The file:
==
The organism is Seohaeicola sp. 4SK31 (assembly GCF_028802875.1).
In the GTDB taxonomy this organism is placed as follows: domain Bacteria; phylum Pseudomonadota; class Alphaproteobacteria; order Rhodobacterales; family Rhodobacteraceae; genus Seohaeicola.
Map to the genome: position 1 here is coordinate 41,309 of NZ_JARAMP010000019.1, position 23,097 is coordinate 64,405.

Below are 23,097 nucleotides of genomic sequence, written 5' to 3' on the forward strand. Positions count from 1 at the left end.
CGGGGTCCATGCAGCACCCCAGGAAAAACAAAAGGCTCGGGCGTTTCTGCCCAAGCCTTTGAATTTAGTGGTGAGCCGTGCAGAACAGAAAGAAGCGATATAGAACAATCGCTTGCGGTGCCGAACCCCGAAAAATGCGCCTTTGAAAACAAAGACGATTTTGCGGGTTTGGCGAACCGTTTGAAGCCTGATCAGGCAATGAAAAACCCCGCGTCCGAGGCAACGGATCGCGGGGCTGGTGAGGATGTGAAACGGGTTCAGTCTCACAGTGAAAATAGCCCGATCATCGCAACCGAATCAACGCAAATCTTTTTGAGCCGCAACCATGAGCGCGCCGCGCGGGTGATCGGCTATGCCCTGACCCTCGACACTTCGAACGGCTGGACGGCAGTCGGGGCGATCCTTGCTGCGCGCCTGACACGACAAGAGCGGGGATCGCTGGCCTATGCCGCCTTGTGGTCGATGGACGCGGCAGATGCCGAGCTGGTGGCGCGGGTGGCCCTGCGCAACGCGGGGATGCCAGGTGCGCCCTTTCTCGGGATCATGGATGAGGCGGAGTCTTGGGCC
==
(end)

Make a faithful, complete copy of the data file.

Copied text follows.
The organism is Seohaeicola sp. 4SK31 (assembly GCF_028802875.1).
In the GTDB taxonomy this organism is placed as follows: domain Bacteria; phylum Pseudomonadota; class Alphaproteobacteria; order Rhodobacterales; family Rhodobacteraceae; genus Seohaeicola.
Map to the genome: position 1 here is coordinate 41,309 of NZ_JARAMP010000019.1, position 23,097 is coordinate 64,405.

Below are 23,097 nucleotides of genomic sequence, written 5' to 3' on the forward strand. Positions count from 1 at the left end.
CGGGGTCCATGCAGCACCCCAGGAAAAACAAAAGGCTCGGGCGTTTCTGCCCAAGCCTTTGAATTTAGTGGTGAGCCGTGCAGAACAGAAAGAAGCGATATAGAACAATCGCTTGCGGTGCCGAACCCCGAAAAATGCGCCTTTGAAAACAAAGACGATTTTGCGGGTTTGGCGAACCGTTTGAAGCCTGATCAGGCAATGAAAAACCCCGCGTCCGAGGCAACGGATCGCGGGGCTGGTGAGGATGTGAAACGGGTTCAGTCTCACAGTGAAAATAGCCCGATCATCGCAACCGAATCAACGCAAATCTTTTTGAGCCGCAACCATGAGCGCGCCGCGCGGGTGATCGGCTATGCCCTGACCCTCGACACTTCGAACGGCTGGACGGCAGTCGGGGCGATCCTTGCTGCGCGCCTGACACGACAAGAGCGGGGATCGCTGGCCTATGCCGCCTTGTGGTCGATGGACGCGGCAGATGCCGAGCTGGTGGCGCGGGTGGCCCTGCGCAACGCGGGGATGCCAGGTGCGCCCTTTCTCGGGATCATGGATGAGGCGGAGTCTTGGGCC